And yet, again, this month has been the best of Trout’s career. He has a 270 OPS+. The number of runs that he’s scored is greater than the number of times that he’s struck out. This would be remarkable in any context, but try situating it in the framework of what he did last month. In May, Trout posted a 220 OPS+. He was then, as now, the best hitter in baseball—and look at how much better he’s been this month. The difference between May Trout and June Trout is the difference between a league-average player and a guy who’s only half as good as that. It’s the difference between Alcides Escobar at the plate this year and Edwin Encarnacion. Trout was already the best, and lately, somehow, he’s been far better even than that.
Trout’s 2018 WAR is 6.5 so far, according to Baseball-Reference. That number is eye-popping on its own terms; it’s not even midway through the season, and Trout’s already built such a sizeable lead over second-place Jacob deGrom that the difference between the two equals a full 35% of deGrom’s 4.8 WAR, to say nothing about the difference between him and literally everyone else. Another view? In 114 games played last year, Trout was worth 6.7 WAR. At 73 games so far this season, he’s already almost there. Trout was very, very good in 2017—excellent, even, a fourth-place MVP candidate! He’s been roughly double that player in 2018.
It seems preposterous for him to be able to continue on like this, but, then again, it’s preposterous that he’s done anything like this at all. So let’s just say that he does keep it up. Trout is on pace for a full season of 14.2 WAR—just above the all-time mark for a position player, Babe Ruth’s 14.1 WAR in 1923. He very well might break the record, but if he does, it looks increasingly likely that it’ll be for a team that won’t make the playoffs. And if that feels even more preposterous than the idea of him breaking the record in the first place, well, in a sense, it is. A player can only do so much to control his team’s fate, yes, but when that player alone is worth a double-digit number of wins?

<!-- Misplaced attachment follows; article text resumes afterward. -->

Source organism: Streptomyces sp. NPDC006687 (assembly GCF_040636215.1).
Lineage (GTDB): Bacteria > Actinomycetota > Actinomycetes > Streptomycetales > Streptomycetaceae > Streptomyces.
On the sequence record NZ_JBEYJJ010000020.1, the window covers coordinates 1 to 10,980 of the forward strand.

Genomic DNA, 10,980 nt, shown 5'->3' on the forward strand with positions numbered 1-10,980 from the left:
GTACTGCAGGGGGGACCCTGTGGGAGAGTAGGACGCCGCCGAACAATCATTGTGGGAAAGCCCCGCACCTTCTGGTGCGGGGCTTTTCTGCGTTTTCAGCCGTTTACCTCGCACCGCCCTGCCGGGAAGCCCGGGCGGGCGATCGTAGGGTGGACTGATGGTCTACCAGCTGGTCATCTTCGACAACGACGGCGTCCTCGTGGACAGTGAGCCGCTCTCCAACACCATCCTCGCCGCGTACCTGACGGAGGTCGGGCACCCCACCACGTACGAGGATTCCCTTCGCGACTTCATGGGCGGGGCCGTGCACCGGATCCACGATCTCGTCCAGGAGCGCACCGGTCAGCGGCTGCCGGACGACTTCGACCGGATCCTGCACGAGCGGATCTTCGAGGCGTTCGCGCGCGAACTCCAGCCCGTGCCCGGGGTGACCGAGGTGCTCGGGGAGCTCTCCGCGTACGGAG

Baseball history has produced 57 individual seasons by position players with 10.0 WAR or greater. Two of those seasons have come from Trout, in 2012 and 2016; neither of those teams made the playoffs, though the first one did finish with a winning record. The other 55? The average win total of those players’ teams is 90. A full 20 of those teams went to the World Series. (And all of these teams, save one, had just one player this good—the only club to carry two 10-WAR players at once was the 1927 Murderers’ Row Yankees, with Ruth and Lou Gehrig.) There are just four teams that have ever had a player anywhere near this good and still finished with a losing record. There’s the 1959 Chicago Cubs, who finished 74-80 despite Ernie Banks’ 10.2 WAR, and there’s the 1991 Baltimore Orioles, who went 67-95 as Cal Ripken posted the best season ever by a shortstop with 11.5 WAR. There’s the 1924 St. Louis Cardinals, with their 65-89 record, even as Rogers Hornsby posted the highest batting average in the modern era as part of his 12.1-WAR season.
Then there’s the 2016 Los Angeles Angels, with Mike Trout’s 10.5 WAR. And there’s a very real chance that there will also be the 2018 Los Angeles Angels, with Mike Trout again—in what could potentially be the best season of all time, even if it won’t be enough to save his team.